Fear of Computers

One reason I see that we resist many advances is that too many people are afraid it would take them too long to learn new ways of doing things. We concentrate on making new systems easy to learn rather than making them easy to use, though learning them should only take up a small percent of our time. The simplest use of the glove type of "keyboard" might be about as hard to learn as American Sign Language, and might follow a similar format. It's no harder to learn a new keyboard than a new language or a new program. We put so much effort into learning a difficult, inefficient, outdated, but patched and re-patched one that we're afraid to try another. We talk about computers being intelligent if they can understand English. It would seem that in some ways they're considerably smarter than us, since we're unwilling to learn their simpler language.

Perhaps it's true that many adults will remain unwilling or unable to learn a new keyboard. But should we continue to saddle our kids with antique systems? I think the best beginning market for many innovative devices is kids who play computer games. But it takes progressive parents to see that the long-term cost/benefit ratios of better computer interfacing are potentially a lot better than those for school classrooms.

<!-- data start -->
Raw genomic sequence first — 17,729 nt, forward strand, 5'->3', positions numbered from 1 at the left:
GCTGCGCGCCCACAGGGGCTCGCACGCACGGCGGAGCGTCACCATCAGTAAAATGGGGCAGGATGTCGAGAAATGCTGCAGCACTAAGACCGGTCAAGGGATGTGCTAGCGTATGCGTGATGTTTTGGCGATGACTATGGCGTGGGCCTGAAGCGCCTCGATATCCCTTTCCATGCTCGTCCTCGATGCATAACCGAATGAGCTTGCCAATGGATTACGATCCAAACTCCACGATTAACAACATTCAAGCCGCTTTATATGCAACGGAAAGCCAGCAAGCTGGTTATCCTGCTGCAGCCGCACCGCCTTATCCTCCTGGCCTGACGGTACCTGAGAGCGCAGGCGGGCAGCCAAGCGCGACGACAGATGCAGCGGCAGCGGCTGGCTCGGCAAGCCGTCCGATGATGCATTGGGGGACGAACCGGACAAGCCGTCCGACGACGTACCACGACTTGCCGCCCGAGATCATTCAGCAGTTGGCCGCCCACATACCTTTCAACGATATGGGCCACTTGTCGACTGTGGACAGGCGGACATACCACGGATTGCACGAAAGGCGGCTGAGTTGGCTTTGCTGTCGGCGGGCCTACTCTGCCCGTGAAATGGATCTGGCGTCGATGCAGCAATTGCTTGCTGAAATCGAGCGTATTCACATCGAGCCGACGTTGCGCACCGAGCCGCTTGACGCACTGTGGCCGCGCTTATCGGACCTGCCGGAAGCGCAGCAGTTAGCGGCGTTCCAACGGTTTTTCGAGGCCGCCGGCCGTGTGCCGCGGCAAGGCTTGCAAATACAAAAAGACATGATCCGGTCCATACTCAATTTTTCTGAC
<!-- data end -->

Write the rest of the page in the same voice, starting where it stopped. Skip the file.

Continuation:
Many people are also afraid that if they make too good a connection with the computer, it'll begin to control them, and they'll become part of it. Perhaps this is a possibility. I think it's a matter of who has the stronger will, the person or the computer (or the pro- grammar or the boss). I see it more as the computer becoming a part of me.

Many of us wear hats and clothing which are more symbols than functional, and jewelry which is by definition only decorative. Glasses are not considered attractive. What do we have against wearing something useful?

Of course for many who work in a rat race type office, this will merely be a new skill they have to learn, with the benefits going to the boss. Also, I'm somewhat concerned that some innovations help big computers and big businesses more than small ones, and the military establishment more than people. But my philosophy says that the good shall prevail, eventually. With more powerful tools, both good and evil will be enhanced. The non-viable, anti- life/love/truth entities and activities will destroy themselves about as fast as they develop. With luck, they won't destroy us at the same time. Those who are seduced by the rat-race become tools themselves, rather than people.

Send me your thoughts.
Dan Robinson, danrob@efn.org, Eugene, Oregon
My home page: http://www.efn.org/~danrob/